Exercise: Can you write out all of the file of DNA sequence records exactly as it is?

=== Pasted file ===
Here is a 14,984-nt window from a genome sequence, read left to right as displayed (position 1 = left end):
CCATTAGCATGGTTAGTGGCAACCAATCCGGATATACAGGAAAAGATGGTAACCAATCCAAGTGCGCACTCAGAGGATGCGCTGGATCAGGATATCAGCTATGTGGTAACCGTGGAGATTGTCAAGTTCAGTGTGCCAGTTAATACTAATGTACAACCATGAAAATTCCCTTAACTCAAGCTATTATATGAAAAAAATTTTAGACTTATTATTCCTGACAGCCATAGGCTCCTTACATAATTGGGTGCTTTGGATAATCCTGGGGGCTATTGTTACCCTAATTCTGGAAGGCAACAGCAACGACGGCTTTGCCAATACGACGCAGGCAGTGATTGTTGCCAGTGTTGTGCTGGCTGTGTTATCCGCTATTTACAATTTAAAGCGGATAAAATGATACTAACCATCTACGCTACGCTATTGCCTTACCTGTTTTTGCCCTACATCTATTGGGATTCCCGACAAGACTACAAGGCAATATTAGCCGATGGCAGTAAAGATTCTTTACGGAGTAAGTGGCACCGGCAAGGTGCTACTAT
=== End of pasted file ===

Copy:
Here is a 14,984-nt window from a genome sequence, read left to right as displayed (position 1 = left end):
CCATTAGCATGGTTAGTGGCAACCAATCCGGATATACAGGAAAAGATGGTAACCAATCCAAGTGCGCACTCAGAGGATGCGCTGGATCAGGATATCAGCTATGTGGTAACCGTGGAGATTGTCAAGTTCAGTGTGCCAGTTAATACTAATGTACAACCATGAAAATTCCCTTAACTCAAGCTATTATATGAAAAAAATTTTAGACTTATTATTCCTGACAGCCATAGGCTCCTTACATAATTGGGTGCTTTGGATAATCCTGGGGGCTATTGTTACCCTAATTCTGGAAGGCAACAGCAACGACGGCTTTGCCAATACGACGCAGGCAGTGATTGTTGCCAGTGTTGTGCTGGCTGTGTTATCCGCTATTTACAATTTAAAGCGGATAAAATGATACTAACCATCTACGCTACGCTATTGCCTTACCTGTTTTTGCCCTACATCTATTGGGATTCCCGACAAGACTACAAGGCAATATTAGCCGATGGCAGTAAAGATTCTTTACGGAGTAAGTGGCACCGGCAAGGTGCTACTAT